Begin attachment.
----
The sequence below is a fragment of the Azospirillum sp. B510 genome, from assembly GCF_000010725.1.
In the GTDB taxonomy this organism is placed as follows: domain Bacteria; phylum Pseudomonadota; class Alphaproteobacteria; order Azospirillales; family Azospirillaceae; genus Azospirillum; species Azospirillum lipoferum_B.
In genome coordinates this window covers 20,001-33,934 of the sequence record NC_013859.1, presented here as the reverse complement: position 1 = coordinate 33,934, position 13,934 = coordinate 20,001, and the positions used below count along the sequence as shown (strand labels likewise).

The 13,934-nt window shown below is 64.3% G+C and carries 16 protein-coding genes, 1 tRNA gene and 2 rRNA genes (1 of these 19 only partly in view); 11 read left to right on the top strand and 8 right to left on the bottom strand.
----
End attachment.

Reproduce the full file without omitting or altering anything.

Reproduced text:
The sequence below is a fragment of the Azospirillum sp. B510 genome, from assembly GCF_000010725.1.
In the GTDB taxonomy this organism is placed as follows: domain Bacteria; phylum Pseudomonadota; class Alphaproteobacteria; order Azospirillales; family Azospirillaceae; genus Azospirillum; species Azospirillum lipoferum_B.
In genome coordinates this window covers 20,001-33,934 of the sequence record NC_013859.1, presented here as the reverse complement: position 1 = coordinate 33,934, position 13,934 = coordinate 20,001, and the positions used below count along the sequence as shown (strand labels likewise).

The 13,934-nt window shown below is 64.3% G+C and carries 16 protein-coding genes, 1 tRNA gene and 2 rRNA genes (1 of these 19 only partly in view); 11 read left to right on the top strand and 8 right to left on the bottom strand.